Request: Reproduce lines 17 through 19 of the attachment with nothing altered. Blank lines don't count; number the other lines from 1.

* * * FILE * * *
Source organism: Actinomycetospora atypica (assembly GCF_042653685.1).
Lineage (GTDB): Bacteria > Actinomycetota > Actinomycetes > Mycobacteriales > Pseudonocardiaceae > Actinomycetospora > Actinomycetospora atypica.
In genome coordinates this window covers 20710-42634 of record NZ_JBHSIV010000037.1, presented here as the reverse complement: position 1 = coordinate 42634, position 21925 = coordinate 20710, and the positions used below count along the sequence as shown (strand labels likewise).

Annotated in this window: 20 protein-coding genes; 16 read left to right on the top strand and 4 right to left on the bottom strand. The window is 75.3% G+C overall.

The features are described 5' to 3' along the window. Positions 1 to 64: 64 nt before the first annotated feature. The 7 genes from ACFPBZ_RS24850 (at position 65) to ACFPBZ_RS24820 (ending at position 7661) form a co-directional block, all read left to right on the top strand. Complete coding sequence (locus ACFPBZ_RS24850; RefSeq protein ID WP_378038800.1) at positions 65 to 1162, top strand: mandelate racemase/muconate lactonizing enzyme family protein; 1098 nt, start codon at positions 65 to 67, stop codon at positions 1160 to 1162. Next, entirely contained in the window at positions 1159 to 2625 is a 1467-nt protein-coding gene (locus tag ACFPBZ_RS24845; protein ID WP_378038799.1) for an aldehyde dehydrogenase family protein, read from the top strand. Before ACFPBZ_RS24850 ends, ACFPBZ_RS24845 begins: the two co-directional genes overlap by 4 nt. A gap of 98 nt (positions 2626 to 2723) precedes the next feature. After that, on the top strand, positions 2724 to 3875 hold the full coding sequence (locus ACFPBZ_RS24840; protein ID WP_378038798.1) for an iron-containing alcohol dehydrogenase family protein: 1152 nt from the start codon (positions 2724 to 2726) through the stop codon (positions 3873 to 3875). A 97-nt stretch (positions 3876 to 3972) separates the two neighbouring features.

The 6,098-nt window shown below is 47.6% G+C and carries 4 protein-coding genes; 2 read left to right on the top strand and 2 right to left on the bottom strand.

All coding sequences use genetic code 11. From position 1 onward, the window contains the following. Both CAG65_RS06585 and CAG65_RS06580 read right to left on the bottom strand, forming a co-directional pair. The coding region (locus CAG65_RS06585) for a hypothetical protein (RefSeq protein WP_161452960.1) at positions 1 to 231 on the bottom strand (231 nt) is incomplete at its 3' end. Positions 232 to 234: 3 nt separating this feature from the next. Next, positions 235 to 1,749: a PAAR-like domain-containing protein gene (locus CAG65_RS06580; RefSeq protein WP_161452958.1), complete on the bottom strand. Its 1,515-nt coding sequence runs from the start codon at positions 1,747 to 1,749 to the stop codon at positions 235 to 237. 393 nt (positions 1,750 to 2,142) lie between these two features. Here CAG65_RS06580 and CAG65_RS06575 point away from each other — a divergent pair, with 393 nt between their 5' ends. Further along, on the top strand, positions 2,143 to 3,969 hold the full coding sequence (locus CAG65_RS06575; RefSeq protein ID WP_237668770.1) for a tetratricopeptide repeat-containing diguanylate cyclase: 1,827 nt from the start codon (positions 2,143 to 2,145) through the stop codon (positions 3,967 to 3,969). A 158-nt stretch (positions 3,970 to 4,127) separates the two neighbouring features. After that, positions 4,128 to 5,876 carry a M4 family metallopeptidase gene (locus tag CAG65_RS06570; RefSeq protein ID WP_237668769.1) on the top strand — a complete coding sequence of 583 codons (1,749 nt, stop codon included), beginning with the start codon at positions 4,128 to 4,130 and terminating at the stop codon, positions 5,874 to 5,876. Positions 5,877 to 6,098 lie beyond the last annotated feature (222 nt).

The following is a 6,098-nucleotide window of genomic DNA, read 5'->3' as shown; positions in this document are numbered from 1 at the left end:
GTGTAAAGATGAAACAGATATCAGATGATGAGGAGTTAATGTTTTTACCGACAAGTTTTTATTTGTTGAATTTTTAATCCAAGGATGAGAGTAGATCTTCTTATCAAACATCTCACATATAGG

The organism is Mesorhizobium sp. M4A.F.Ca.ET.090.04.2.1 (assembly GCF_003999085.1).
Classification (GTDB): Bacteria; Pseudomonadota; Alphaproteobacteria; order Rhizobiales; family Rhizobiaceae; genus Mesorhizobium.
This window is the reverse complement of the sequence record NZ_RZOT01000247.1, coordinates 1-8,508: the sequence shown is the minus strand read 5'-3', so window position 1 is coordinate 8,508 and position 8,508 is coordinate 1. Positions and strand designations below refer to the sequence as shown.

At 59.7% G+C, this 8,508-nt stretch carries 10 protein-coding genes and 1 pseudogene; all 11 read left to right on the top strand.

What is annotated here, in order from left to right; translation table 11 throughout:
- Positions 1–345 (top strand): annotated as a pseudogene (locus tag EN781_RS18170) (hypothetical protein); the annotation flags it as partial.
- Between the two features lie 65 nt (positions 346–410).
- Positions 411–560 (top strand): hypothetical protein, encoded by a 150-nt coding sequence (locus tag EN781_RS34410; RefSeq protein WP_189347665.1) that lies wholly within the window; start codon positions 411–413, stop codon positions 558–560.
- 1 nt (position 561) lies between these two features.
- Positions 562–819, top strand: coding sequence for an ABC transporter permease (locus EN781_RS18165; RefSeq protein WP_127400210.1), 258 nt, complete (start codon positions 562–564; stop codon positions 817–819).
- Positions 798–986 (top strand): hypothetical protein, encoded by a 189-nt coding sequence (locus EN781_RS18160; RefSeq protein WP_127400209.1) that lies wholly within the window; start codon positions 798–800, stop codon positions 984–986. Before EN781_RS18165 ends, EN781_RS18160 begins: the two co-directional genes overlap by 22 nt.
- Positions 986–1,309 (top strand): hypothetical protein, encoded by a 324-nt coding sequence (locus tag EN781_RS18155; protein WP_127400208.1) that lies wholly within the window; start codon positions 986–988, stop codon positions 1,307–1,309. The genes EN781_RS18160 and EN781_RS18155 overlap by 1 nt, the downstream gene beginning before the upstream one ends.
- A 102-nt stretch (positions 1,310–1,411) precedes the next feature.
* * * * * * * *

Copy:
- Positions 411–560 (top strand): hypothetical protein, encoded by a 150-nt coding sequence (locus tag EN781_RS34410; RefSeq protein WP_189347665.1) that lies wholly within the window; start codon positions 411–413, stop codon positions 558–560.
- 1 nt (position 561) lies between these two features.
- Positions 562–819, top strand: coding sequence for an ABC transporter permease (locus EN781_RS18165; RefSeq protein WP_127400210.1), 258 nt, complete (start codon positions 562–564; stop codon positions 817–819).